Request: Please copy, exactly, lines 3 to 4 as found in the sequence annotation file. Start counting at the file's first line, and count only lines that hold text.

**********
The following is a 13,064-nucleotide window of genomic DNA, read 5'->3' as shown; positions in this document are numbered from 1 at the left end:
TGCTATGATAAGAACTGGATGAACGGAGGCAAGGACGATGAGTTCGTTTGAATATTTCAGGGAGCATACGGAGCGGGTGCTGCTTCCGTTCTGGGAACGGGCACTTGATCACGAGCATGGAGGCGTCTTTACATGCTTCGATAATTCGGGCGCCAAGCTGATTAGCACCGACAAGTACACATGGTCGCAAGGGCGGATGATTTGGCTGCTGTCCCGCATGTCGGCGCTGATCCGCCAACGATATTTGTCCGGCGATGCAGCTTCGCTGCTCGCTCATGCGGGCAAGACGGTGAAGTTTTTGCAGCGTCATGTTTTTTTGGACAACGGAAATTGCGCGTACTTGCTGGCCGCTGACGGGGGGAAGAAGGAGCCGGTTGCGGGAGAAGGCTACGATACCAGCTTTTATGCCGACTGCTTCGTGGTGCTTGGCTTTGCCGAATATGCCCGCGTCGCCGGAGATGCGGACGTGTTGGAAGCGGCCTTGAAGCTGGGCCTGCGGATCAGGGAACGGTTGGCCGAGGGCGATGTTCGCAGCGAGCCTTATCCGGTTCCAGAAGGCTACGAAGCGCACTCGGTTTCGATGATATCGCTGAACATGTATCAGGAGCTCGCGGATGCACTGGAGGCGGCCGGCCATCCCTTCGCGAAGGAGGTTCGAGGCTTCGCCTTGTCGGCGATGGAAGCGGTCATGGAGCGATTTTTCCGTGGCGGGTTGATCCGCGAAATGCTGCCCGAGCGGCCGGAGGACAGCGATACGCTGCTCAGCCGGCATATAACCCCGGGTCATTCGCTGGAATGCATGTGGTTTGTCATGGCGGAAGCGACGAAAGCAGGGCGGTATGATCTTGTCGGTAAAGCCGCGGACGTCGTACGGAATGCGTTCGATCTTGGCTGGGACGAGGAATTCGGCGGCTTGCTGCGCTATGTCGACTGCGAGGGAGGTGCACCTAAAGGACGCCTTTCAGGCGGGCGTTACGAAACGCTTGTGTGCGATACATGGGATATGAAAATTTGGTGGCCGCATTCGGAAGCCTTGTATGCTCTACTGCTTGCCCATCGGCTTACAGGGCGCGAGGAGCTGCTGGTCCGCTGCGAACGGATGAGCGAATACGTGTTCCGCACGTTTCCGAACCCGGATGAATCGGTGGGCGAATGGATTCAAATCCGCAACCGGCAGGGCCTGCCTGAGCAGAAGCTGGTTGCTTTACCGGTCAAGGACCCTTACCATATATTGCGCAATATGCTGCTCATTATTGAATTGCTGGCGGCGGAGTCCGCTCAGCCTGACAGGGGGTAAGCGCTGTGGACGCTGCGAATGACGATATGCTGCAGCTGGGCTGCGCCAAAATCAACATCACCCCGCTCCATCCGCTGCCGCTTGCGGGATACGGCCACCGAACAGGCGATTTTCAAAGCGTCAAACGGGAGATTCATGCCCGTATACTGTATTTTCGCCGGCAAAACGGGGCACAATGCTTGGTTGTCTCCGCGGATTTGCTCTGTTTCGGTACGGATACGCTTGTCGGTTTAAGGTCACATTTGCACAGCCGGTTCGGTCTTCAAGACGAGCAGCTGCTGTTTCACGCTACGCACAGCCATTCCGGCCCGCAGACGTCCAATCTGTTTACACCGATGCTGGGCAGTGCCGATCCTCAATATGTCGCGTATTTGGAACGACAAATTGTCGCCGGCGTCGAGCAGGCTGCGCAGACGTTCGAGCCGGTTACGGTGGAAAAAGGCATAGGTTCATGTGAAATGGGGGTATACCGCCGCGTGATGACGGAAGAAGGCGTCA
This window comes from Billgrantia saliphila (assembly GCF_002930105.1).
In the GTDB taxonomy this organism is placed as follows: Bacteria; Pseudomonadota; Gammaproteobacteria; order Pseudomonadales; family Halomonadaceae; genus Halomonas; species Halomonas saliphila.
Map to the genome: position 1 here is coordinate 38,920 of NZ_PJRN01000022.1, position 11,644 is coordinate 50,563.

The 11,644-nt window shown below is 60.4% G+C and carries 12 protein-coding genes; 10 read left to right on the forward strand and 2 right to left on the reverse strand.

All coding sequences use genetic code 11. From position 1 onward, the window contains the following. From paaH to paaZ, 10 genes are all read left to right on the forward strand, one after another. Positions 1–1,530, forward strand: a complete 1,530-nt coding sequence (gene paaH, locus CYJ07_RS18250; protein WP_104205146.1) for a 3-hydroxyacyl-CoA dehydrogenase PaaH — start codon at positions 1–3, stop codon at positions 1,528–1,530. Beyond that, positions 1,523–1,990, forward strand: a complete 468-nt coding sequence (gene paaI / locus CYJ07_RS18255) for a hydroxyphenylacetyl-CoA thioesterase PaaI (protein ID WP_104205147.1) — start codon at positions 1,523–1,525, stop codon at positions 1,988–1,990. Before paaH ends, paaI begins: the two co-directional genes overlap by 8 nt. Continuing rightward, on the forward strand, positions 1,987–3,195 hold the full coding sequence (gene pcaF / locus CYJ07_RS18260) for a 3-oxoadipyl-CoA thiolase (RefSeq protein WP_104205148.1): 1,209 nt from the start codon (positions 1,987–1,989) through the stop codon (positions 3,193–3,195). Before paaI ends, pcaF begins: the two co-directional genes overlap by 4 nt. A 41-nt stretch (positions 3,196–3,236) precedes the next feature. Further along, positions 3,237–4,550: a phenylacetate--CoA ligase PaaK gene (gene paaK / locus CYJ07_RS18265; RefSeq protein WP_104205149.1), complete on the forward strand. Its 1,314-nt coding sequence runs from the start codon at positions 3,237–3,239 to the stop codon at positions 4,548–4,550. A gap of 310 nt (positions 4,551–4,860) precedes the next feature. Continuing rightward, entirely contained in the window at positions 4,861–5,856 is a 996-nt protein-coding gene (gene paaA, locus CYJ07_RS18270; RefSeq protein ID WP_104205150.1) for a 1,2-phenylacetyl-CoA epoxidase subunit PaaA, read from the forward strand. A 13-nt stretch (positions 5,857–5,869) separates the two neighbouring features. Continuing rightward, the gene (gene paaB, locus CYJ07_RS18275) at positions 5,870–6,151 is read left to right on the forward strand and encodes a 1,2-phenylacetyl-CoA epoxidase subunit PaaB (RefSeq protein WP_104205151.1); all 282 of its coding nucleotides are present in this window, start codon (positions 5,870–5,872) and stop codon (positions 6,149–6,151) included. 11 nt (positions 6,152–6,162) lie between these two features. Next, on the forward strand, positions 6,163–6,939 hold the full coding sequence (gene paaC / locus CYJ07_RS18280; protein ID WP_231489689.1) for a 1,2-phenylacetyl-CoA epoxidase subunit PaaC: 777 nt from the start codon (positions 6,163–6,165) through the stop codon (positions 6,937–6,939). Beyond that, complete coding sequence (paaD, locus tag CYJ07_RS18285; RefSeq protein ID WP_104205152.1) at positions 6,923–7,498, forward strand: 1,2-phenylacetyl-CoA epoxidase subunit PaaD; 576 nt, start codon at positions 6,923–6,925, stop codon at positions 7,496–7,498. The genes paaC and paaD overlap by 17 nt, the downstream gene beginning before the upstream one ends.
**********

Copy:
This window comes from Billgrantia saliphila (assembly GCF_002930105.1).
In the GTDB taxonomy this organism is placed as follows: Bacteria; Pseudomonadota; Gammaproteobacteria; order Pseudomonadales; family Halomonadaceae; genus Halomonas; species Halomonas saliphila.